If there’s one undeniable fact of youth, it’s that children are cruel. And one unquestionable truth of adulthood is that the scars left from our early years never fully heal. A treatise on these notions, director Yang Jung-ho’s feature debut, Mirage, follows Dong-jo (Mun Jeong-ung) a young author returning to his hometown of Incheon for the first time in many years to receive literary award.
After leaving his wallet on the train that brings him to his childhood home, the now-penniless Dong-jo has no choice but to rely on figures from his past. As he travels around the dank streets of Incheon, one name keeps popping up in his conversations with his old friends: Ki-jung. It quickly becomes clear that Ki-jung was once an extremely important figure in Dong-jo’s life and played some part in the event that caused him to run from Incheon and his past.
Fittingly, given the protagonist’s profession, Mirage is the filmic equivalent of a cerebral page-turner. Jung-ho unravels his narrative piece-by-piece, never frustrating with a lack of revelation, but never quite revealing enough to allow the viewer to piece together the full story.
Similarly, jumping between timeframes, frequently shifting between past, present, and even into a stylised recreation of Dong-jo’s novel, Mirage’s structure reveals the details of the plot by degrees and inference.
But, it’s through these childhood flashbacks – the strongest segments of the film – that we see the intensely close bond shared by Dong-jo (Kim Chang-hwan), a rather taciturn but intensely loyal young man, and the friend he seems caught in the orbit of – the creative and emotional Ki-jung (Shin Jae-seung).
Unashamedly, undeniably different, Ki-jung is obsessed with photography, legends, arthouse cinema – the door to his den bears the same inscription as the entrance to the Zone in Stalker – and literature. Of course, as is the case during childhood, Ki-jung’s different tastes, and alluded-to sexuality, mark him out as a target for the school bullies and lead the pair careering towards a tragedy that will define their adult lives.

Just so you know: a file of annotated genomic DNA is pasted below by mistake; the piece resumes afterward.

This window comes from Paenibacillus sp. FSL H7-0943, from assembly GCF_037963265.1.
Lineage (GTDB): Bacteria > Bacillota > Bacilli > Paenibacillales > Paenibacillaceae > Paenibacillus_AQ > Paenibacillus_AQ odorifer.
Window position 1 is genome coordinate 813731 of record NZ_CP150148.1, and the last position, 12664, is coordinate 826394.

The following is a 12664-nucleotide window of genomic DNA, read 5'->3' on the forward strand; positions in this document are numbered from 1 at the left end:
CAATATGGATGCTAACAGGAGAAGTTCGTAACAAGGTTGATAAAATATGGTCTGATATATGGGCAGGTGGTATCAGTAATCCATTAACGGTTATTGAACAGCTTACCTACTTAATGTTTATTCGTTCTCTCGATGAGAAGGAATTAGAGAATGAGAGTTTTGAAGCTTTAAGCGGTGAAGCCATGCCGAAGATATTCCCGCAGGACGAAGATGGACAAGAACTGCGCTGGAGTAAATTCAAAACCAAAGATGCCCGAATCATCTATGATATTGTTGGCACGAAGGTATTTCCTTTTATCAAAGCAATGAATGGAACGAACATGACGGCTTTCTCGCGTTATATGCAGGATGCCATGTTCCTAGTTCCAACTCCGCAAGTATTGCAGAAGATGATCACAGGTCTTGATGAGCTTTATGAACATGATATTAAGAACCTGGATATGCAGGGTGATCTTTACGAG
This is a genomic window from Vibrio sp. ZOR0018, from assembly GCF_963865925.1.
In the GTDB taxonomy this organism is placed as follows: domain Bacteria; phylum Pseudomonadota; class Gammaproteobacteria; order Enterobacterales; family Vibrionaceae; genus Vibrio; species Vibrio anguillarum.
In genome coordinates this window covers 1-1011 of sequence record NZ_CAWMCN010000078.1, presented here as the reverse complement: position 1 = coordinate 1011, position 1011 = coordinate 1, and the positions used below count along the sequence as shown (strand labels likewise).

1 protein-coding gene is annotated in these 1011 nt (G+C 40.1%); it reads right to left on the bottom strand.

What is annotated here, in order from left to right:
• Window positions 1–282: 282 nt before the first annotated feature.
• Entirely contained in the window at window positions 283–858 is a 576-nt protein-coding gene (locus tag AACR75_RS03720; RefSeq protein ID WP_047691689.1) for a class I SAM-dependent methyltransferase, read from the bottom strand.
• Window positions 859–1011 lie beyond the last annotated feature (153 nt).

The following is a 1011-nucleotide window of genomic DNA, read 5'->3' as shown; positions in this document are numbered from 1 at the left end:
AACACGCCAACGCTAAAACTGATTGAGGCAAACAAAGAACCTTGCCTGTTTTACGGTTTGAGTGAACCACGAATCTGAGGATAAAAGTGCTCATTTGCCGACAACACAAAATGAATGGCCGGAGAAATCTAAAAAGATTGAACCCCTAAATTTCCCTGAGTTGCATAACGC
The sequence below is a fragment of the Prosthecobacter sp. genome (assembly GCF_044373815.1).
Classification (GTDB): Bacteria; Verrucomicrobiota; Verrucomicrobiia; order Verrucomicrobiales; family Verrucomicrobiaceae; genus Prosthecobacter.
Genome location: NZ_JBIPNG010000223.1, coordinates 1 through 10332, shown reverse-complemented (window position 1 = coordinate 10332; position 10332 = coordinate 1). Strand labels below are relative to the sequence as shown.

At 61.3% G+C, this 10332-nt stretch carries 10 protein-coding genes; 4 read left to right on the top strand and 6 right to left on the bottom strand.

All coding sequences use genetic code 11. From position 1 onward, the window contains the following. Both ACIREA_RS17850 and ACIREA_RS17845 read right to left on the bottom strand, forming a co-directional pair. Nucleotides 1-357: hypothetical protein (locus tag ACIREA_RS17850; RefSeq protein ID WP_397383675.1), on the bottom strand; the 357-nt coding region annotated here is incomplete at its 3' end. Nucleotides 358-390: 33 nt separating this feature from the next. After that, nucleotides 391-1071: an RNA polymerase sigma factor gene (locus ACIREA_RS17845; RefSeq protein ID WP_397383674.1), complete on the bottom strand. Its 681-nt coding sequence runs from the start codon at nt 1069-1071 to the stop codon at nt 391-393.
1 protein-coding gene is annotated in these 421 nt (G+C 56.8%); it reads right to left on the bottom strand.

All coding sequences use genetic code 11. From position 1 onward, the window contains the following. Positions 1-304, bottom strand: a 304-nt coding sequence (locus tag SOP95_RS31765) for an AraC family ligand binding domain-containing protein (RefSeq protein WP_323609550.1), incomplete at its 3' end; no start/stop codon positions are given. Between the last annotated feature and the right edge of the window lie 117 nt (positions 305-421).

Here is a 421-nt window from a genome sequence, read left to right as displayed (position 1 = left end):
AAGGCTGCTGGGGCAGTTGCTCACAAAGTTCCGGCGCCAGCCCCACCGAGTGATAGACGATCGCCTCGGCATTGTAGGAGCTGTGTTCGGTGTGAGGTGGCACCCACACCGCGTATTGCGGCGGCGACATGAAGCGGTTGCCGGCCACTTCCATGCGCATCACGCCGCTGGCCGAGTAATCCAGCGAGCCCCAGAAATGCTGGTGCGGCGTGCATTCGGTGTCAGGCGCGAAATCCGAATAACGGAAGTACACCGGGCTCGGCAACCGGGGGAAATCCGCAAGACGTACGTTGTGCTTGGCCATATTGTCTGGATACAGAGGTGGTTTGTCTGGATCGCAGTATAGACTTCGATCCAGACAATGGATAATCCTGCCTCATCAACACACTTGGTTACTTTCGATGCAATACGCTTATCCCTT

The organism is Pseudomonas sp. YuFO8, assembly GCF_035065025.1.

Featuring two incredible performances from the young leads, these segments hammer home the fact that what happens in childhood reverberates in adulthood, with Ki-jong’s cultural and creative influence and his friendship informing everything from Dung-jo’s choice of profession to the story of his novel itself. Similarly, the interplay between the two, and how their relationship changes and evolves when placed under various pressures – Dung-jo’s new girlfriend, the attentions of the aforementioned bullies, Ki-jong’s obsessive, unhinged quest for a supposedly-mythical wormhole – is enthralling.
But, there’s also a considerable mood of unease and tension that permeates the film, sustained by Jung-ho’s narrative techniques, the gradual blurring of reality and fiction, and a genuine chemistry between the two young leads. As the story’s threads gradually weave together – Dung-jo’s barely-fictional novel reflecting his guilt-ridden psyche, the horrifying truth behind his escape from Incheon becoming apparent – Mirage builds towards a brutal, haunting denouement.
Visually, Mirage, much like the thematic interplay of imagination and reality, or loyalty and cruelty, features juxtaposed imagery and colour schemes. Cinematographer Park Jae-in shoots the bleak Incheon streets in foreboding, oppressive greys and blues, the occasional burst of colour offered only by Ki-jung’s clothing – swatches of red and yellow amidst the gloom. The symbolism may be rather heavy-handed, but the visual effect is striking.
Similarly, as the lines between reality and imagination become blurred, Jae-in lenses some exceptionally beautiful images. From Ki-jung’s ‘Zone’ – a disused industrial complex transformed into an otherworldly haven by the soft light of bare lightbulbs, countless cryptic pictures snaking from strands of string and inky scribbling on its walls – to an uneasy torchlight lit trek through a forest of bare-limbed, grasping trees and unnatural shadows, Mirage’s cinematography is exceptionally evocative.
A heart-rending and visually striking reminder of the dichotomous cruelty and loyalty that exists in childhood, Mirage is a mesmerising debut from Jung-ho and a worthy addition to the growing pantheon of great South Korean cinema.